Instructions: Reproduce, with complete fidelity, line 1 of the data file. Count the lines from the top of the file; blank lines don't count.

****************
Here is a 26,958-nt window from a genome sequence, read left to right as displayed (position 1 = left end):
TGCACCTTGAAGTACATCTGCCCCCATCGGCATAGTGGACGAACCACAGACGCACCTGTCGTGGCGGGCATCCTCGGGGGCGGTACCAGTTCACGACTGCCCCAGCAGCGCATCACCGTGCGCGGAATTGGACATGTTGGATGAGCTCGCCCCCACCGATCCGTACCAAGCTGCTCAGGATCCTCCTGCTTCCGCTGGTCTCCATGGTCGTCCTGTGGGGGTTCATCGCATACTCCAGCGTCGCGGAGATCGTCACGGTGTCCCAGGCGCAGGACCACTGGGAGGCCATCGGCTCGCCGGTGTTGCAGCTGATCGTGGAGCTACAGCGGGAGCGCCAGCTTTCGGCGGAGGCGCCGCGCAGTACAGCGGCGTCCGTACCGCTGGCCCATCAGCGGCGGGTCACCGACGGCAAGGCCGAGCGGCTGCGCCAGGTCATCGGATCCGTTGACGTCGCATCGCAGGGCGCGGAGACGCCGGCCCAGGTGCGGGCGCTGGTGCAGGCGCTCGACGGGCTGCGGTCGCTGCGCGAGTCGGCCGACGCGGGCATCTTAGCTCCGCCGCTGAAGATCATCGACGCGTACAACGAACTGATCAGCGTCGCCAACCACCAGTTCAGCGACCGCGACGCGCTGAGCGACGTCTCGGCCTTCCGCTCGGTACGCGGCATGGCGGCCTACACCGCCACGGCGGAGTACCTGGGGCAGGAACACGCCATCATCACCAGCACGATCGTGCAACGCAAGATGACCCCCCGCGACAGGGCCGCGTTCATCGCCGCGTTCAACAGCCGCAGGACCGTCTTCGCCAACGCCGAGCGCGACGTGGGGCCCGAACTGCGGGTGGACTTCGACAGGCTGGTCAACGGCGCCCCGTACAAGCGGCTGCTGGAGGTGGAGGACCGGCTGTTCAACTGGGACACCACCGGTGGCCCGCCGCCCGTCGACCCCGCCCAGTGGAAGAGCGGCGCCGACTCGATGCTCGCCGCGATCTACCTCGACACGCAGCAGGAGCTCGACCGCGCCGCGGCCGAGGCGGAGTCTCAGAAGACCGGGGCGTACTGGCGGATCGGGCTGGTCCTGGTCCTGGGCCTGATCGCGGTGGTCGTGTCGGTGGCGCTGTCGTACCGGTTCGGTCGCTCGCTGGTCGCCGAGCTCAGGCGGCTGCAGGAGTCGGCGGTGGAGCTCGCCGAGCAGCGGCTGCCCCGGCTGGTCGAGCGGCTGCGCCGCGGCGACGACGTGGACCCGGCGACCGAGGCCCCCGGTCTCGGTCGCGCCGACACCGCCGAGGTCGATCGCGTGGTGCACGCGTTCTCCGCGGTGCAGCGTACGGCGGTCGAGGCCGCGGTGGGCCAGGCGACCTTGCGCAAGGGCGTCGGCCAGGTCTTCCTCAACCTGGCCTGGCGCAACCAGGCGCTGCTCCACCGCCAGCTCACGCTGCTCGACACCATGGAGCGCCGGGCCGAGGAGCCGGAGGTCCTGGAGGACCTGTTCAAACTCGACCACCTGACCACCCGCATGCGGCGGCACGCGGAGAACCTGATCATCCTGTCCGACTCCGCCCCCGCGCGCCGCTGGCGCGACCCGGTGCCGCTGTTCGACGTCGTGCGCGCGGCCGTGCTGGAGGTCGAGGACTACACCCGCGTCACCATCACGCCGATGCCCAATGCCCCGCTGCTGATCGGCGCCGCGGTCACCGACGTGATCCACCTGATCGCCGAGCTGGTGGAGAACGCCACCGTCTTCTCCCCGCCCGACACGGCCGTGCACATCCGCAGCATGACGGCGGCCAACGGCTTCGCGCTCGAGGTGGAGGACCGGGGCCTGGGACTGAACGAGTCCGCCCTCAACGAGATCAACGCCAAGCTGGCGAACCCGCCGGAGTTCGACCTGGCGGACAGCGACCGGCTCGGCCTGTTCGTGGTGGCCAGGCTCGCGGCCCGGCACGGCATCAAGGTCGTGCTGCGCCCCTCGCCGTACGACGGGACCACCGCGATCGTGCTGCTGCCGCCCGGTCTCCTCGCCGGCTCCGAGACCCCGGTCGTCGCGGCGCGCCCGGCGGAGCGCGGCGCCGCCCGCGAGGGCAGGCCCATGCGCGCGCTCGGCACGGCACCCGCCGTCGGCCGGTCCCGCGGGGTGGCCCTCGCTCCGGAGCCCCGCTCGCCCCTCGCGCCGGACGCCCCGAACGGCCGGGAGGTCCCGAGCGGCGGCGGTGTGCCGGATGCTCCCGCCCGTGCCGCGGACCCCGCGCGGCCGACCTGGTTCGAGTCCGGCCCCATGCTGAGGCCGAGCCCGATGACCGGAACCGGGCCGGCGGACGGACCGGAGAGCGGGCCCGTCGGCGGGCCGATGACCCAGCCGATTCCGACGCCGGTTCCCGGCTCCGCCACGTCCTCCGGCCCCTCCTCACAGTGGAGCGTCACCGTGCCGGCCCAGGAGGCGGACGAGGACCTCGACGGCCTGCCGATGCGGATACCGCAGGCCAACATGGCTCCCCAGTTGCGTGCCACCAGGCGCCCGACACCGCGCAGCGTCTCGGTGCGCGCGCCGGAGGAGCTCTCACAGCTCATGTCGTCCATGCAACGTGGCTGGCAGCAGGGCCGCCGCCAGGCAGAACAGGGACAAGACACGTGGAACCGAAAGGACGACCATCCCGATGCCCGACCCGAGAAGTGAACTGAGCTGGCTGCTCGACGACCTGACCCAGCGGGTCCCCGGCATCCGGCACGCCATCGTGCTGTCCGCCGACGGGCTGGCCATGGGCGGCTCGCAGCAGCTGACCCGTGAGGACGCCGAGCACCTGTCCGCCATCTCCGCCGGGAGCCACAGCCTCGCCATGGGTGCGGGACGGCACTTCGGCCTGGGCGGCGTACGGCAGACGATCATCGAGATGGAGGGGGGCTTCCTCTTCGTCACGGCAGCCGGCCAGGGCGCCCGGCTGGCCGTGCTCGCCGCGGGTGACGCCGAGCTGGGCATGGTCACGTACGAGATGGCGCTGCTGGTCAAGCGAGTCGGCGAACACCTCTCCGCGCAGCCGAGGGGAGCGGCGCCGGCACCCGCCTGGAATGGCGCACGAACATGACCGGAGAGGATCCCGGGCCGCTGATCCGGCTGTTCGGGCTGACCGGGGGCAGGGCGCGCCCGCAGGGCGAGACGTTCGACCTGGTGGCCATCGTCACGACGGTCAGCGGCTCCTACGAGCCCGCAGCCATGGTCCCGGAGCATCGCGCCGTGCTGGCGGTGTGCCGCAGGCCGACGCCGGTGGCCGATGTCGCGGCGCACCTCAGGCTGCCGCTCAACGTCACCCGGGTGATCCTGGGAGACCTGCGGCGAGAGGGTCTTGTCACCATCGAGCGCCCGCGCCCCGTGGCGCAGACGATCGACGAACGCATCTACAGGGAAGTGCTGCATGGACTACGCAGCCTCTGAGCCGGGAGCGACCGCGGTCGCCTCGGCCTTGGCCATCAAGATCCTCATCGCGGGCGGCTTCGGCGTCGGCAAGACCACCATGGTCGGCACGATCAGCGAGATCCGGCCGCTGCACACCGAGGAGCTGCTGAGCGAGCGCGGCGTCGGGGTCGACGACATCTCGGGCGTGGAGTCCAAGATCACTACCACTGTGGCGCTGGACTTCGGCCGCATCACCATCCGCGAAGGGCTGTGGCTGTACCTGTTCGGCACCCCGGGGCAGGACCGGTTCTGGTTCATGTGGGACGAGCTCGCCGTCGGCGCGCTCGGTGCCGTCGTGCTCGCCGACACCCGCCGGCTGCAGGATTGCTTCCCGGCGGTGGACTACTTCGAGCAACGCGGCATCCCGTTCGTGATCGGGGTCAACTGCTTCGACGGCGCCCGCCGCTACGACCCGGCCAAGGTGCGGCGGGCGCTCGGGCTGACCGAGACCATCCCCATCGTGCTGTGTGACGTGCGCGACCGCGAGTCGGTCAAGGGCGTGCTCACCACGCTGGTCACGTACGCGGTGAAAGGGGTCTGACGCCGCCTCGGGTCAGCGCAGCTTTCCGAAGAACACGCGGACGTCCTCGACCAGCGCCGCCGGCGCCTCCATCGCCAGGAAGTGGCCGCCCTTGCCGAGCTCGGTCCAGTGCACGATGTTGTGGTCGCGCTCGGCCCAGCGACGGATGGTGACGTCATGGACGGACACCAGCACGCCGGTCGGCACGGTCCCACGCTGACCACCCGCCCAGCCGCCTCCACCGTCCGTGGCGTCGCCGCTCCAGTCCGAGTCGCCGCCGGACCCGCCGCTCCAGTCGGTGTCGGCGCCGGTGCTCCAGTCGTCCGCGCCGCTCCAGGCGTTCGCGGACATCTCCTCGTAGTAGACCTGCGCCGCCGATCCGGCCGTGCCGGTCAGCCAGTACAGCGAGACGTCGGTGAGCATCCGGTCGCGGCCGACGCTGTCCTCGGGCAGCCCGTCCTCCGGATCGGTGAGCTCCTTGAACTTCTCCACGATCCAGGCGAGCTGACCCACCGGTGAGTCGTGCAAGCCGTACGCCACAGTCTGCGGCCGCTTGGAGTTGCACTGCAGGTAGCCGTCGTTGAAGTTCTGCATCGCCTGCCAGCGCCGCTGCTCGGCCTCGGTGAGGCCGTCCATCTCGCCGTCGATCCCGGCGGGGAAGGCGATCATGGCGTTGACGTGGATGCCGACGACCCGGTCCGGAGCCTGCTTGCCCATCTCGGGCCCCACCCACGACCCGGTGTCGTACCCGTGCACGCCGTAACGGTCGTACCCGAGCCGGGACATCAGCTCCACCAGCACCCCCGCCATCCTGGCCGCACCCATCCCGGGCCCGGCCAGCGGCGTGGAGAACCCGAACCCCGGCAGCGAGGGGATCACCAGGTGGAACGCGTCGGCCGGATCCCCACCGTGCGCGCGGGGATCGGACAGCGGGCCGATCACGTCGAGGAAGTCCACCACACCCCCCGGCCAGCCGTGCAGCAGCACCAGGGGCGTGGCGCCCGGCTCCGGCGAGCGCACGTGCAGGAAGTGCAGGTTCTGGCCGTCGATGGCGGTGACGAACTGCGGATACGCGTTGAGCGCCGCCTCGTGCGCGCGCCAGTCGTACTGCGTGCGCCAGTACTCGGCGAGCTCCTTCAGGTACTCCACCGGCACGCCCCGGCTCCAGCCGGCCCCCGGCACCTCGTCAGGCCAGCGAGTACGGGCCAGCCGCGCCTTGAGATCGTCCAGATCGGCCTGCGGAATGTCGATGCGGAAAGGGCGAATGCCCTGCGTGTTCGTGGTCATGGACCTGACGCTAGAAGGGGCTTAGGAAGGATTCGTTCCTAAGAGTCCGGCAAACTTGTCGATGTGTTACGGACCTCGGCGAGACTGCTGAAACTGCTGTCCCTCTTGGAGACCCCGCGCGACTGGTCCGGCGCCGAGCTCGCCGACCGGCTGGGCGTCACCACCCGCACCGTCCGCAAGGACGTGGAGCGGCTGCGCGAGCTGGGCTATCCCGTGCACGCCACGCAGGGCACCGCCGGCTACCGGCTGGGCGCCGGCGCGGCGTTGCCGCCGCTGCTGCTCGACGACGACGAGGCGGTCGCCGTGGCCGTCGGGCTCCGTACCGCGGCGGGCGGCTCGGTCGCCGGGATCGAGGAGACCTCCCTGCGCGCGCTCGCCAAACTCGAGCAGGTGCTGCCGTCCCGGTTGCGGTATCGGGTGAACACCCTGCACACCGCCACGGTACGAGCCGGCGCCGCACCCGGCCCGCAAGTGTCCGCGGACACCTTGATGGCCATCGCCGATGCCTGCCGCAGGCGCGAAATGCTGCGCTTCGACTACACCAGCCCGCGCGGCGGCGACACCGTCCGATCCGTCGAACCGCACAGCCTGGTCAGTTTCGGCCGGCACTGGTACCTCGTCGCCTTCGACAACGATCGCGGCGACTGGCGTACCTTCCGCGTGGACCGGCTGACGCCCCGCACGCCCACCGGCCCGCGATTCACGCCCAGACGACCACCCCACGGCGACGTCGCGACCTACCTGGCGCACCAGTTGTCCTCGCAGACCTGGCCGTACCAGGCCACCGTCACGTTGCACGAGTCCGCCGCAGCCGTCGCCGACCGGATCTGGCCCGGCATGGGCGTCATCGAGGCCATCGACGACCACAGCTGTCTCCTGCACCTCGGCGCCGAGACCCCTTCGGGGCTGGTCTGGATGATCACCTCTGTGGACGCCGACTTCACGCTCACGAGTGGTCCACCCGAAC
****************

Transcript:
Here is a 26,958-nt window from a genome sequence, read left to right as displayed (position 1 = left end):